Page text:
An apt analogy considering how, like Fifty Shades (I’m speculating here. It’s not that I’ve actually read it), Driscoll begins each chapter in a predictable, harmless way but before you know it you’re in the middle of something unholy that’s careening towards abuse and torture.
Even Hannibal Lector serves his victims dinner first.
Much in the same way, Chapter 5 of Pastor Dad comes with the title, ‘The Masculine Duty to Provide’ and begins with this sensitive, courting line:
‘It is dad who should be reading the bible with his kids, praying with them, and answering their questions- not just mom.’
But don’t be fooled.
First, Driscoll cuffs women to his nostalgic rereading of scripture:
“Work is for a man an act of worship, just as his wife’s work is worshipful for her. this does not mean that it is a sin for a wife to work when a couple is first married, as they are getting ready to begin their family, or for a wife to make money on the side as a secondary priority while remaining at home with the children, or even for her to work once the children are grown if the motives are pure and her primary duties are not neglected.”
Ladies, don’t get your panties in a bunch because the only thing Driscoll is equal opportunity about is his reified gender roles. When it comes to gender stereotypes, Driscoll goes both ways:
“…there is no way anyone could read the bible and wind up with the silly notion that both the husband and the wife are to be providers and that daycares or relatives are supposed to raise the children of a christian couple. furthermore, it is completely impossible to read the bible and wind up with the inane idea that a christian father can be a stay-at-home dad while mom goes to work. anyone who thinks these things are acceptable is
by definition worldly.”
Isn’t it more inane to impose your incredibly modern, incredibly Western notion of the nuclear family upon biblical texts that share no such presumption?
Isn’t it more inane to use scripture to privilege the Leave to Beaver ideal when a literal reading of much of scripture would mandate that Ward Cleaver enjoy the blessing of at least several Junes in his family?
But what’s the point of debating Driscoll? Like Fifty Shades, you don’t spend time with Mark for the thoughtful conversation. It’s the rough and tumble that his fans get off on. Take this role-playing experiment towards the end of his chapter in which Driscoll feigns a scene of domestic tranquility:
“One night while tucking my daughter Ashley into bed, I asked her, “what should a good daddy do?” Putting her finger on her chin to think, she said, “a daddy should make a lot of money, a daddy should read his bible, a daddy should teach his kids, a daddy should love his kids, and a daddy should be silly and have lots of fun.”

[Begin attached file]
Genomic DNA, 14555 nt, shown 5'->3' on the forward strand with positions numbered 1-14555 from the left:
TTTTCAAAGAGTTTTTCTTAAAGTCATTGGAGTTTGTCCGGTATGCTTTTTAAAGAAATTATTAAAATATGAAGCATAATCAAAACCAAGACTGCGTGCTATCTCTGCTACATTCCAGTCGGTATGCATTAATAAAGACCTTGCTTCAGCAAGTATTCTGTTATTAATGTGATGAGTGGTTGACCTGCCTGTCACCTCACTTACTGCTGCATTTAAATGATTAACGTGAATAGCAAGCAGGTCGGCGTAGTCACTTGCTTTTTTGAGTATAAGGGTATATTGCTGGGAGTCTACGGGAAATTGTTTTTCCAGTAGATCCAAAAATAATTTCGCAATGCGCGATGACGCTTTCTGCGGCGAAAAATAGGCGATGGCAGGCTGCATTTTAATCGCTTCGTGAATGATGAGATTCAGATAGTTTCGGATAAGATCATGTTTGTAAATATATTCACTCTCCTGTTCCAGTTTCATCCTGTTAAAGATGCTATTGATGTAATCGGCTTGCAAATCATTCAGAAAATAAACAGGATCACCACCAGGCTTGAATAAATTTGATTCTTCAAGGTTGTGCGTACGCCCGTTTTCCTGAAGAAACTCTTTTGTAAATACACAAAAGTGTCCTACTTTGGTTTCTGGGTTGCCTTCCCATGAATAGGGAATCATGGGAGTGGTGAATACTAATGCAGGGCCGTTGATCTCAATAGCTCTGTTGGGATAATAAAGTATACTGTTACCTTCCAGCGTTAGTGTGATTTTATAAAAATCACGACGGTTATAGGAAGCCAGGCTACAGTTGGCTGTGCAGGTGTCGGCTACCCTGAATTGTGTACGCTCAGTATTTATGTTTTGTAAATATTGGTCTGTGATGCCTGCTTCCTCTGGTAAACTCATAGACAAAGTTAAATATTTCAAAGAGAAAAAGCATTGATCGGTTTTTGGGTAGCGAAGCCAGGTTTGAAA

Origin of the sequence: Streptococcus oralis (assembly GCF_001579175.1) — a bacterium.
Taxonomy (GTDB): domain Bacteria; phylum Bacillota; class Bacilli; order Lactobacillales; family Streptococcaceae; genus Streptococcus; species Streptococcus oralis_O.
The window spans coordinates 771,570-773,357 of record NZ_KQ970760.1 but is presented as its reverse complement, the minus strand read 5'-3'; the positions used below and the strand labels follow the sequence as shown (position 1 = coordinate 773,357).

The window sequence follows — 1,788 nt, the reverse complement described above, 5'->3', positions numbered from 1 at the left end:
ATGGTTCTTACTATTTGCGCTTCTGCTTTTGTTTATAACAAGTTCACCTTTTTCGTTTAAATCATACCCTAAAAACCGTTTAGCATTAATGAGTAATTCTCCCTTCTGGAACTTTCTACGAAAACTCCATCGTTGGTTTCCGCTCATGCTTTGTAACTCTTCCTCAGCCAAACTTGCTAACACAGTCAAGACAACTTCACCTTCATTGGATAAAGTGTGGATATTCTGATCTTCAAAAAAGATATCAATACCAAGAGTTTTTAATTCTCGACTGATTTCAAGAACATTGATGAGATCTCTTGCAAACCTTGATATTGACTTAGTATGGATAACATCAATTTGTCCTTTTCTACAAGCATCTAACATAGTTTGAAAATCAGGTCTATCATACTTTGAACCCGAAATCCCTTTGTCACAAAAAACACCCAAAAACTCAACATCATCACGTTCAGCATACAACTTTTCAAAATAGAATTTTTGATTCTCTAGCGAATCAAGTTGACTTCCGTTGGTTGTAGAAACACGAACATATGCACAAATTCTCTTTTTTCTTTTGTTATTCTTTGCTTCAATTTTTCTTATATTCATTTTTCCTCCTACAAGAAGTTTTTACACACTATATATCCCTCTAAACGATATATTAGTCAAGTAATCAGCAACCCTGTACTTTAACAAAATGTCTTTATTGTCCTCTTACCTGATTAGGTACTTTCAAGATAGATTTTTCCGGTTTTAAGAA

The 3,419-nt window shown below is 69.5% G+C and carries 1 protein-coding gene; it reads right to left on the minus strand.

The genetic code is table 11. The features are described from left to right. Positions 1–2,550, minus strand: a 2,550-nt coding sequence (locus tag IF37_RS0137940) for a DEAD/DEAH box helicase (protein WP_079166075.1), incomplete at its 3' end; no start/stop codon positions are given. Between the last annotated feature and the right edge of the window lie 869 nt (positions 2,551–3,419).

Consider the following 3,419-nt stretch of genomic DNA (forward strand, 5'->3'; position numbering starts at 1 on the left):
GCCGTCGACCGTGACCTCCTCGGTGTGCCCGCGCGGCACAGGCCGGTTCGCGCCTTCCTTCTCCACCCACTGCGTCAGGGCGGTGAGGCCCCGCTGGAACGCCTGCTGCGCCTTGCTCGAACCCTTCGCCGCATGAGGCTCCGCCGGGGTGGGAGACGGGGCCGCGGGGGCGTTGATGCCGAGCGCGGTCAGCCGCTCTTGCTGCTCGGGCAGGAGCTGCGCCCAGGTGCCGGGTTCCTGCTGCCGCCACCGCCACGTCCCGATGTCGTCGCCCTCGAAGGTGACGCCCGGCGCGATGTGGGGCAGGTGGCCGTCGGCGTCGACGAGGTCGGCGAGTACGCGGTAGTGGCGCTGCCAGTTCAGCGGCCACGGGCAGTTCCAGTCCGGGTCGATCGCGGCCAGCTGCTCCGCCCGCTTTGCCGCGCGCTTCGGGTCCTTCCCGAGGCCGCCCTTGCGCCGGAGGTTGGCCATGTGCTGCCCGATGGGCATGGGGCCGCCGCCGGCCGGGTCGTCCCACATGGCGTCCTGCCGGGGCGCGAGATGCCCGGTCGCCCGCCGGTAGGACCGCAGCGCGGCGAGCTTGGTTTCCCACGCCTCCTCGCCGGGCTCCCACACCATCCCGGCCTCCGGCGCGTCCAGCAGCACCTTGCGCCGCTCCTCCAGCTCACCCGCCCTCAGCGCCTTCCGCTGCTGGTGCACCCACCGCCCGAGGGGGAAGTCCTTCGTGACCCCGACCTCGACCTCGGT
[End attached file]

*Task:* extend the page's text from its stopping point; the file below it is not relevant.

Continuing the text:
That’s as misleading as Fifty Shades’ innocuous dust jacket. Just a normal Daddy-Daughter exchange you think at first, but before you know it you’re wondering ‘Wait, did his daughter just say a daddy’s first job is to make money?’
A lot of money even.
After reading that I asked my own boys (7 and 10) the same question, and I got this answer:
‘A good daddy loves his kids, teaches them things, teaches them about Jesus, farts (Gabriel) and buys us toys (Gabriel again).’
Maybe that’s not a Chicken Soup type answer but it’s real. Making lots of money would never cross their minds as a response.
So either Mark Driscoll is full of crap about that conversation, which would be sad to put such words in his daughter’s mouth.
Or, Mark is telling the truth and the first thing that struck his daughter about a father’s role is making LOTS of money.
While my boys included cracks about farting and toys, they also reflexively said something about Jesus. And that’s no small point of comparison when it comes to Driscoll’s Pastor Dad.
There’s nothing in it about Jesus.
Where I’d say my primary goal as a father is to nurture my boys into bearing the image of Christ to benefit the world, Mark argues its to provide- financially- for his children.
He calls his book Pastor Dad but in the ways that count there’s nothing really distinctively Christian about his book.
It just reads like a Dad, circa 1951, giving his son fatherly advice with a little scripture thrown in for gravitas.
What’s more, this and the previous chapters of Pastor Dad rely almost exclusively on quotations from Proverbs- a collection of pithy, koans of wisdom that have no context and are ripe for misuse.
When he doesn’t cite Proverbs, he defers to other Wisdom literature.
Fine. But thus far I’ve not come across a single reference to the Gospel stories. Nothing about Jesus- other than how a godly father’s job is to rear his children in the belief that Jesus died for their sin.
But there’s nothing here about Jesus as the 2nd Adam, a model or pattern for what it means to be human.
Surprisingly, a book ostensibly about fatherhood reveals the fatal deficiencies in Driscoll’s Neo-Calvinism.
Calvinism’s singular focus on justification by faith (which itself focuses exclusively on the death of Jesus) just has no other use for Jesus.
Like torture porn itself, once you get past the shock factor of Driscoll’s theology, you realize it’s pretty thin stuff indeed.